The murky world of herb and spice fraud
Herbs and spices are things to be enjoyed. They add colour, flavour and aroma to so many of the dishes we like to eat. There are also numerous reports regarding the health benefits of these ingredients: claims that they are anti-diabetese, increase brain function and boost our immune systems to name just a few. But there is a dark, murky side to the world of herbs and spices. This is the world of cheats and criminals who set out to deceive us into thinking what we are buying is authentic and safe.
There are three questions that are tackled in our webinar. Firstly, why cheat in the first place? The simple answer is greed. The global herb and spice industry is valued at approximately US$4 billion and continues to grow. Where there is money there will be criminals trying to take their cut. If we take vanilla and saffron as examples, the former is worth more by weight than silver, while the latter is more valuable than gold!
Secondly, how is the fraud perpetrated? The answer to this is much more complex. In many cases, such as with paprika and chilli, a spice’s quality – and thus its value – is based on the intensity of its colour. Cheats therefore devise ways of adding industrial (and potentially toxic) dyes to these to spices. In some cases, a spice’s aromatic oil is extracted to make other products. The left-over substance, or ‘spent material’ in fraudulent cases is blended back in to high- quality spices, markedly increasing their volume. In the cases of herbs, often the cheating involves blending the authentic ingredient with worthless green leaves. The long and complex nature of the herb and spice supply chain mean ample opportunities for fraudulent activity.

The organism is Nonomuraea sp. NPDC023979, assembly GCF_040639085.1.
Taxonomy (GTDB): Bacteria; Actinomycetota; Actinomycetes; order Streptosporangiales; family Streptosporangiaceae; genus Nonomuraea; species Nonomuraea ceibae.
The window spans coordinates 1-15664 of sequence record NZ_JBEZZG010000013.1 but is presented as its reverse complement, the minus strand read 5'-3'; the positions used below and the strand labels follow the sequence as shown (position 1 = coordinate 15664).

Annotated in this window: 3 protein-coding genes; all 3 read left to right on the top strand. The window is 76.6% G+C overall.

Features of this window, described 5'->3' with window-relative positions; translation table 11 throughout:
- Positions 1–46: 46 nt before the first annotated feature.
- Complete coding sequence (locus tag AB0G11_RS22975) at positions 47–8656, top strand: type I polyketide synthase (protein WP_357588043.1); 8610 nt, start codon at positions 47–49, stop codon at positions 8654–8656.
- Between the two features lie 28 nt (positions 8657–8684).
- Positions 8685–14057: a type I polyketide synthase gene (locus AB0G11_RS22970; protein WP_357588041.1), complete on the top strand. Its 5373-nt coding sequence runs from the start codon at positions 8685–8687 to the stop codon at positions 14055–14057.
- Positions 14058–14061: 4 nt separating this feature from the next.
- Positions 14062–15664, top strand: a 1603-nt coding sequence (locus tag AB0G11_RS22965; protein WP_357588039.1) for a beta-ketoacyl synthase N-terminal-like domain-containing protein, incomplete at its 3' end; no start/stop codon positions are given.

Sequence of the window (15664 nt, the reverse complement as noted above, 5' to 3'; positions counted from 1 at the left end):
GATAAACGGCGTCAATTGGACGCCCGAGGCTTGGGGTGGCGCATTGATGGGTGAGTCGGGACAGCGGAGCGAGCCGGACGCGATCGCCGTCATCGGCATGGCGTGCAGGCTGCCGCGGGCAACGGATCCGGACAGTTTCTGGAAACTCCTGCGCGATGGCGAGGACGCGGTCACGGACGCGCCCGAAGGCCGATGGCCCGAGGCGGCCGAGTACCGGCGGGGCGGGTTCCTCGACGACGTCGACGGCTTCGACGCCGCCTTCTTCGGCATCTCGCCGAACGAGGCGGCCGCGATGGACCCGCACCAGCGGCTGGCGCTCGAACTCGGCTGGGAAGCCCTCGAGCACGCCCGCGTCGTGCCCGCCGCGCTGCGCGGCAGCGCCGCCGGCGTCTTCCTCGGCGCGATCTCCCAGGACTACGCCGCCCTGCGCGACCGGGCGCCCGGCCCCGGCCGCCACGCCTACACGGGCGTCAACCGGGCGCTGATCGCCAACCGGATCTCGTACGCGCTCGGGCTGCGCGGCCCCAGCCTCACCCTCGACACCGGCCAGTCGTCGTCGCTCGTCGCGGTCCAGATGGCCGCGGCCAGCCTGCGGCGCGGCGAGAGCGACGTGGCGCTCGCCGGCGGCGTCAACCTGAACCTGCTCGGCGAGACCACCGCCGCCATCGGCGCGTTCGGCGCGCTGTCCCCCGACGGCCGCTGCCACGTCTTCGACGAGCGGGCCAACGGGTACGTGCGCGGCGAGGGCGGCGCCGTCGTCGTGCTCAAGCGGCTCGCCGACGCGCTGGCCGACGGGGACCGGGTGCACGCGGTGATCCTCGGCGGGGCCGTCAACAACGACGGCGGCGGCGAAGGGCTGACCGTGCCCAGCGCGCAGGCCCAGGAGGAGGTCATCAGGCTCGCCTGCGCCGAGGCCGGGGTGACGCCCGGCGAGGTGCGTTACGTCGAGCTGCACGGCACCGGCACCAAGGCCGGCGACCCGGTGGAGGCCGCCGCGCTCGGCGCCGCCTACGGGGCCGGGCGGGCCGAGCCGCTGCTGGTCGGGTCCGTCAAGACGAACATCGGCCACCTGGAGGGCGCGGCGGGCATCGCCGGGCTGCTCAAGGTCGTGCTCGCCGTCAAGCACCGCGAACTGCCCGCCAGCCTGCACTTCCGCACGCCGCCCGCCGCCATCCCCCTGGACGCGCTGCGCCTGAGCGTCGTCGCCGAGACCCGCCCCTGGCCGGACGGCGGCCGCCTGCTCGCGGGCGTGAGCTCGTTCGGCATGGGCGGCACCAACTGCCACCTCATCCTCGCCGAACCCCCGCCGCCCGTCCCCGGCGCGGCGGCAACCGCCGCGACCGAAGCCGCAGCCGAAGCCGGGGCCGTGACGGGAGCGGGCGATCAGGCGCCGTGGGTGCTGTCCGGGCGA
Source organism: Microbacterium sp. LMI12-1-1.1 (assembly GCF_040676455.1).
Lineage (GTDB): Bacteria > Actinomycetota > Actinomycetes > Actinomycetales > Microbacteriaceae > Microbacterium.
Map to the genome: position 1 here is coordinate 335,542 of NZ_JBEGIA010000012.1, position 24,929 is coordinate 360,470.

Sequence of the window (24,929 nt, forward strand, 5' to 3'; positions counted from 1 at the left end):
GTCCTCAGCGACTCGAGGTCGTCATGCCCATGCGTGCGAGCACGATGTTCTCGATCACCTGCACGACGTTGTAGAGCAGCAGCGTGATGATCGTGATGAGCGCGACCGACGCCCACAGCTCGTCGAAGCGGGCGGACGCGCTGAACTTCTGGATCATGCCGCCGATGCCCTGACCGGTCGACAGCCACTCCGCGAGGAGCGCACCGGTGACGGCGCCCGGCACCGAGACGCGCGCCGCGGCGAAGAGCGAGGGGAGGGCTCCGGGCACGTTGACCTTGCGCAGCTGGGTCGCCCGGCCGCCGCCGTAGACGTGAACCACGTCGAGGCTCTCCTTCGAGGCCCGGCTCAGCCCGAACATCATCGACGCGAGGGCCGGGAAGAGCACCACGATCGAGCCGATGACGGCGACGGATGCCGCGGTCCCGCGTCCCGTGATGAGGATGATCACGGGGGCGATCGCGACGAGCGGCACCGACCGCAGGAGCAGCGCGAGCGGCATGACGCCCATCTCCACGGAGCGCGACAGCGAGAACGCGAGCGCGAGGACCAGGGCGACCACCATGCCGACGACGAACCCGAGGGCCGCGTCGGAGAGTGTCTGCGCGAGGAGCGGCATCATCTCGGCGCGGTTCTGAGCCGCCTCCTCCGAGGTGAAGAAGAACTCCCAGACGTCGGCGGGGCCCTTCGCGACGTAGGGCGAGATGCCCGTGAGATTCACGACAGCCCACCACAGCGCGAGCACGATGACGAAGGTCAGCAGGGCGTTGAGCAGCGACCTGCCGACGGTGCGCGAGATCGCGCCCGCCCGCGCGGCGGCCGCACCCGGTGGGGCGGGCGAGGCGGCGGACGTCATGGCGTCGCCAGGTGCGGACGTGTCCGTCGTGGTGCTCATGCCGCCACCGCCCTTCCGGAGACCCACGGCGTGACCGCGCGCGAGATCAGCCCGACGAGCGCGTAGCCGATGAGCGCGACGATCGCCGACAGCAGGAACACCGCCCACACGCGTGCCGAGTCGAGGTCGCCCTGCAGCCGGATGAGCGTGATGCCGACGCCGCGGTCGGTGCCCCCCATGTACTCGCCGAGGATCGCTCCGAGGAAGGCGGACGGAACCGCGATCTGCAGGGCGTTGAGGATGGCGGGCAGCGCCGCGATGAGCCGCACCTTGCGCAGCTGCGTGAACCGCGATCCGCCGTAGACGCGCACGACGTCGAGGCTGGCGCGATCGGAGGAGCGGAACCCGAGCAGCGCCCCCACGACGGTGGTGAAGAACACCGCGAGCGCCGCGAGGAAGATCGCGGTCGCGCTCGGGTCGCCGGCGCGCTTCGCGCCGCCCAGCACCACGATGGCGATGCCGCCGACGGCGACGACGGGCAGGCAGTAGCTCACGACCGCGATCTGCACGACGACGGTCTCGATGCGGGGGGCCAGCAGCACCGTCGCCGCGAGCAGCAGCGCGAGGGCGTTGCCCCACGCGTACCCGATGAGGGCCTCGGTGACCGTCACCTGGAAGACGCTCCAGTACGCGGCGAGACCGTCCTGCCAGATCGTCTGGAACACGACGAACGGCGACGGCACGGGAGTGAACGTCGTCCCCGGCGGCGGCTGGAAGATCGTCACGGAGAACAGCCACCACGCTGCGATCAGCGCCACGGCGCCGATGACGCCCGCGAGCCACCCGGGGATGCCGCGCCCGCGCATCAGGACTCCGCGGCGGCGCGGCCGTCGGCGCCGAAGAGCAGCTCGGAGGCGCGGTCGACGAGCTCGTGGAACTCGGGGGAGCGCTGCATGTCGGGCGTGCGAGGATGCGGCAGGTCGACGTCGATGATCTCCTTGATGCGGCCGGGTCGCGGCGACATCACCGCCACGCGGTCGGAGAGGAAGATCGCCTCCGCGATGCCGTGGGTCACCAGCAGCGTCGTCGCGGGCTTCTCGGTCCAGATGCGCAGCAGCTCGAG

The final big question is what can be done about the fraud that is going on? Fraudsters can be extremely devious – they know the supply chain system and how testing methods work and strive to find ways to avoid being detected. Science is fighting back, however, with ‘food fingerprinting’ at the forefront of technology in this field. In the webinar, we’ll be looking at some of the latest innovations in food fingerprinting and explaining how these have been used to catch cheats worldwide.
Chris Elliott, Professor of Food Safety and Founder of the Institute for Global Food Security, Queen’s University
Chris is Professor of Food Safety and Founder of the Institute for Global Food Security, Queen’s University, Belfast. A member of the New Food Advisory Board, he will be leading our Moving from Food Fraud to Food Integrity Conference on 28 February, 2019.